WASHINGTON -- Sen. Jeff Sessions (R-Ala.) said again on Friday that "nobody" is being deported from the United States -- a nation that expelled a record of more than 400,000 people last year.
"The federal government has reached a point now where virtually no one is being deported except those being convicted of serious crimes," Sessions said on the Senate floor, arguing against the bipartisan "gang of eight" immigration reform bill.
The Obama administration has ramped up deportation levels to record levels, despite also calling for immigration enforcement that would give legal status to some of those being removed. It has also implemented policies that allow some undocumented immigrants to stay, such as Dreamers -- young undocumented immigrants -- who can received deferred action from deportation. The administration has argued that since it doesn't have the resources to deport all undocumented immigrants, it must use practices that focus on serious criminals.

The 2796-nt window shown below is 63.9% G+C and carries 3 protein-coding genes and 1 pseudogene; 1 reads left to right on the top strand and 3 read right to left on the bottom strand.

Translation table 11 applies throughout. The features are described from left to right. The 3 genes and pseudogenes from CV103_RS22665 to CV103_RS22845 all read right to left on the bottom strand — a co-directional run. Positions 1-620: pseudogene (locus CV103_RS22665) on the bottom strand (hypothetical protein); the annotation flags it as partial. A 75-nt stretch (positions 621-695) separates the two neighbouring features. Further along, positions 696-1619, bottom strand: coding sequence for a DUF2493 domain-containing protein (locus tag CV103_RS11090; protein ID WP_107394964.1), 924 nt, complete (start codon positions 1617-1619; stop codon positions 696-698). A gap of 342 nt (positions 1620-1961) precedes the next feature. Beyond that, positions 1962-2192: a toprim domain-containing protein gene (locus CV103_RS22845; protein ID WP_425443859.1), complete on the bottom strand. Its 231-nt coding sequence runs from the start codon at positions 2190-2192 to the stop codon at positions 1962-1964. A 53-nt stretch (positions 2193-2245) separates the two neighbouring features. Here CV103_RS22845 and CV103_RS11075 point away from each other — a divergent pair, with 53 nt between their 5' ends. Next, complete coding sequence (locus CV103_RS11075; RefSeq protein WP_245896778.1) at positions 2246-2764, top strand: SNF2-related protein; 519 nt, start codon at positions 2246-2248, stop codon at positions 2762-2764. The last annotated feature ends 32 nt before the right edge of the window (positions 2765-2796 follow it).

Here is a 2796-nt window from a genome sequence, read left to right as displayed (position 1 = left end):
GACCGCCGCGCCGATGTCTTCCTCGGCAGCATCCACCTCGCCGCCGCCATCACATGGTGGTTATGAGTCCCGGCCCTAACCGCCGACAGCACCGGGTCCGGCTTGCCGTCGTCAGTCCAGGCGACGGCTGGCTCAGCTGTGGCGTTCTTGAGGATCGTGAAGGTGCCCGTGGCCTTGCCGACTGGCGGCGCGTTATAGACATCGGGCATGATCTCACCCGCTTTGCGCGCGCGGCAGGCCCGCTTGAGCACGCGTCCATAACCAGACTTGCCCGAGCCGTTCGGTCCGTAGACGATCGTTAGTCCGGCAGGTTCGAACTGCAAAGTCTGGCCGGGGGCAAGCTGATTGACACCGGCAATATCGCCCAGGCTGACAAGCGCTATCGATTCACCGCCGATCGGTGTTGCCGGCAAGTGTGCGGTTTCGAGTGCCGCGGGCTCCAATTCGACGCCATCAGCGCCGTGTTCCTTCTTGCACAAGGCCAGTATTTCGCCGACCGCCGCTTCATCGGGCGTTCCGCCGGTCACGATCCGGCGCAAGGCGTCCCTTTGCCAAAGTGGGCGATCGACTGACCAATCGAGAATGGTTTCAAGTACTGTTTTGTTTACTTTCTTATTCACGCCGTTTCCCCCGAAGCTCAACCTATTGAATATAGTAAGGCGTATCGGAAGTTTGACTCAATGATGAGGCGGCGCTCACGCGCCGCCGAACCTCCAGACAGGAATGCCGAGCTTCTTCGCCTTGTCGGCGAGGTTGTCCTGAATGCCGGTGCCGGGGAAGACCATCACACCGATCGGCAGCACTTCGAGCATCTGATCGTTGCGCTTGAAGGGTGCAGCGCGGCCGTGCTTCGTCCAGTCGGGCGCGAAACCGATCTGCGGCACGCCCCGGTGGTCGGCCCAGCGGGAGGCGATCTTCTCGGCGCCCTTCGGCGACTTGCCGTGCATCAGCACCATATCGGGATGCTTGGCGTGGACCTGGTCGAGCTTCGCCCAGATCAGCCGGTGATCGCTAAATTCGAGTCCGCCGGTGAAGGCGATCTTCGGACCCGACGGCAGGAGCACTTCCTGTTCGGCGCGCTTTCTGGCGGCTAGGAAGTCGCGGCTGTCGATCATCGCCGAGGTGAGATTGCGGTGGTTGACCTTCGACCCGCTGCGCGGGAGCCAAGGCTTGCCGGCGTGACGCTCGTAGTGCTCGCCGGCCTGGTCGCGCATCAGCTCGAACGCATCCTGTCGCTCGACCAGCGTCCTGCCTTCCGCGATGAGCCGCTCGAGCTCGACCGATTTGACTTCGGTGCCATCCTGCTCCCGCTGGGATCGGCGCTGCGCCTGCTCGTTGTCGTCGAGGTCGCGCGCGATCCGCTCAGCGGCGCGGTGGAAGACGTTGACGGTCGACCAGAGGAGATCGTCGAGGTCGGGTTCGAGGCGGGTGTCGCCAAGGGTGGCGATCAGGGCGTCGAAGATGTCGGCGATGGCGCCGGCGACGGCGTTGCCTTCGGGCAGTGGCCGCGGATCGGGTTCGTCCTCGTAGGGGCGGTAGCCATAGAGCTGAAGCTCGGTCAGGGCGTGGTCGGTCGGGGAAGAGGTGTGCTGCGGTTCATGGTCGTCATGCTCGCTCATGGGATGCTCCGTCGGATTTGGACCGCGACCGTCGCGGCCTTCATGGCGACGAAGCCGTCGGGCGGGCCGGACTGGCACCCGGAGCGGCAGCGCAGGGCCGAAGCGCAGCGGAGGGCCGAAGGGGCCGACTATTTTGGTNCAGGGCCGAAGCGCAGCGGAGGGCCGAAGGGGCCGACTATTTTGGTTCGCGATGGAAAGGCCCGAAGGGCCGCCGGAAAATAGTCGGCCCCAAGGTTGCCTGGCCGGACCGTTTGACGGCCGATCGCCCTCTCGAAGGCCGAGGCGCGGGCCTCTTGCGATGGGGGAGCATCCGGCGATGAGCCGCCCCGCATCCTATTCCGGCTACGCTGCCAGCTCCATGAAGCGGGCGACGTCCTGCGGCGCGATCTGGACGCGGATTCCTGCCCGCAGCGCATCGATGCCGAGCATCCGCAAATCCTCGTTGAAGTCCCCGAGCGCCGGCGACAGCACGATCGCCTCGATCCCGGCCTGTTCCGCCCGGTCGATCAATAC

Sessions and anti-reform groups, such as the Center for Immigration Studies, have contended that these policies are selective amnesty and mean the administration is ignoring its responsibility to deport undocumented immigrants. Many members of the House GOP agree, and voted on Thursday, along with three Democrats, to take away the Department of Homeland Security's ability to stop deportation using discretion on cases it views as low priority.
A spokesman for Sessions confirmed the senator does not believe the record deportation numbers were truthful. Since removal numbers include people sent away by Customs and Border Protection, some opponents of comprehensive immigration reform say the numbers have been manipulated to imply interior immigration enforcement is higher than it actually is.
President Barack Obama has acknowledged that deportations include a large number of border removals.
"[T]he statistics are actually a little deceptive because what we’ve been doing is with the stronger border enforcement we’ve been apprehending folks at the borders and sending them back," he said in September 2011. "That is counted as a deportation, even though they may have only been held for a day or 48 hours, sent back -- that’s counted as a deportation."